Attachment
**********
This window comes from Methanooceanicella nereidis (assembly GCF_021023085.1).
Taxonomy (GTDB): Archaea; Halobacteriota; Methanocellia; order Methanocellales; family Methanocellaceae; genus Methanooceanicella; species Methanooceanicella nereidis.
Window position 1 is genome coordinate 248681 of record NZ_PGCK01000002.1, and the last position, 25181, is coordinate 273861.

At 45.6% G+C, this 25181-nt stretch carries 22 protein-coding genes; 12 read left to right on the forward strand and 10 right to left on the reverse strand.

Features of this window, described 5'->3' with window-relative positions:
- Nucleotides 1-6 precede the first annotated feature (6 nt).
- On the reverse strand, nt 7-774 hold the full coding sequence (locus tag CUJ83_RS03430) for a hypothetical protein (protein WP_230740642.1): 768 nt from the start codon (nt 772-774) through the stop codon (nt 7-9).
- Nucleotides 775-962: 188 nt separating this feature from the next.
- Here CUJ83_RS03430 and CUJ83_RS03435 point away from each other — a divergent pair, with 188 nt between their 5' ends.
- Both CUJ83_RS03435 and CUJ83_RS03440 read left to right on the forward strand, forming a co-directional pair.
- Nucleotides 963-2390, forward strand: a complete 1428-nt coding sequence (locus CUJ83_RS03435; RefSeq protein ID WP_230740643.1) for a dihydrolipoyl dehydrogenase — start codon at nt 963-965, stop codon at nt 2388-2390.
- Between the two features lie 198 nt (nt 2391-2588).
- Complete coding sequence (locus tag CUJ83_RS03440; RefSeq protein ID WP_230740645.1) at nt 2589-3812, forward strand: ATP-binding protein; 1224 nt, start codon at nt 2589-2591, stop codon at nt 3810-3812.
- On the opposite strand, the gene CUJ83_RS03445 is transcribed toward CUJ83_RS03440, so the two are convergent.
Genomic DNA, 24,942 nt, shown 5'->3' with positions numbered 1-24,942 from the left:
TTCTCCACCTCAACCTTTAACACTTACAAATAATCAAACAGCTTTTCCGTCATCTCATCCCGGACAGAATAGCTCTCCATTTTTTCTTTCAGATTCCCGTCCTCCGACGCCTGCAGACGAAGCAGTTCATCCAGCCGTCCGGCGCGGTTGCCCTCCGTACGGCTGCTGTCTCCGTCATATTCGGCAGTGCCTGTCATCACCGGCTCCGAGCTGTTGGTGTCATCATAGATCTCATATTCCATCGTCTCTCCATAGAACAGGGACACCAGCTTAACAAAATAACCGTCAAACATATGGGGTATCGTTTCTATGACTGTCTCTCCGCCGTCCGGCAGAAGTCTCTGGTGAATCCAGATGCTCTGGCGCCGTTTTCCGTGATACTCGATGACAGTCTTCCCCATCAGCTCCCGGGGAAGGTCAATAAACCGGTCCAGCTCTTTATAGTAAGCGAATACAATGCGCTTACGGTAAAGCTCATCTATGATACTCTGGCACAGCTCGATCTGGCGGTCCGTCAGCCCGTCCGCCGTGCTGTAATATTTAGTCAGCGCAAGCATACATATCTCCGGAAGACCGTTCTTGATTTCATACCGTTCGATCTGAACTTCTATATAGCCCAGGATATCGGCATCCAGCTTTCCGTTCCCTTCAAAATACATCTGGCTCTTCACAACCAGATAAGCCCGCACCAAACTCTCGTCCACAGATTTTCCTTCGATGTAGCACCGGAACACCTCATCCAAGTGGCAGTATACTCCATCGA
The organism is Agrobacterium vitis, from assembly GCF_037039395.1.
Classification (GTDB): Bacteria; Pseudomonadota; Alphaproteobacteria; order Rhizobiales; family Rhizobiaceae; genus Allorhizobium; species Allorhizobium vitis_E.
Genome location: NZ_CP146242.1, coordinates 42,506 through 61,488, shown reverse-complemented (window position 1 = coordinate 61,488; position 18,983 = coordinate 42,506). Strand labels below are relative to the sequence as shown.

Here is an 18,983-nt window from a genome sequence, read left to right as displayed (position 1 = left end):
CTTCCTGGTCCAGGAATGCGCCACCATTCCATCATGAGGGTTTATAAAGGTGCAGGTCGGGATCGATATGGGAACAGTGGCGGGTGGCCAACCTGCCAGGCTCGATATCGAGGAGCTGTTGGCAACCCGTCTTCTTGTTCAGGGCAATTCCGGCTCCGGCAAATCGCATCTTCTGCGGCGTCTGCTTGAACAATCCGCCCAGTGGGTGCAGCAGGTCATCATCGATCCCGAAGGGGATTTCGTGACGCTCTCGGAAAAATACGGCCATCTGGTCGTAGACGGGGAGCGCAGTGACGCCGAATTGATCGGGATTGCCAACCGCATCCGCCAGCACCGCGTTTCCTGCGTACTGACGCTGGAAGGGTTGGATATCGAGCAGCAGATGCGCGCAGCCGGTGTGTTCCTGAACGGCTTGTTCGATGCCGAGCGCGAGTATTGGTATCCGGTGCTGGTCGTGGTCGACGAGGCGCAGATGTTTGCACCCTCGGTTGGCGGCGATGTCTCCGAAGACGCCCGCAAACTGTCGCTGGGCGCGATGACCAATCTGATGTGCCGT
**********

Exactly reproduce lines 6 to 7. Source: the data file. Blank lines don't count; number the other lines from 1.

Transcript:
- Nucleotides 1-6 precede the first annotated feature (6 nt).
- On the reverse strand, nt 7-774 hold the full coding sequence (locus tag CUJ83_RS03430) for a hypothetical protein (protein WP_230740642.1): 768 nt from the start codon (nt 772-774) through the stop codon (nt 7-9).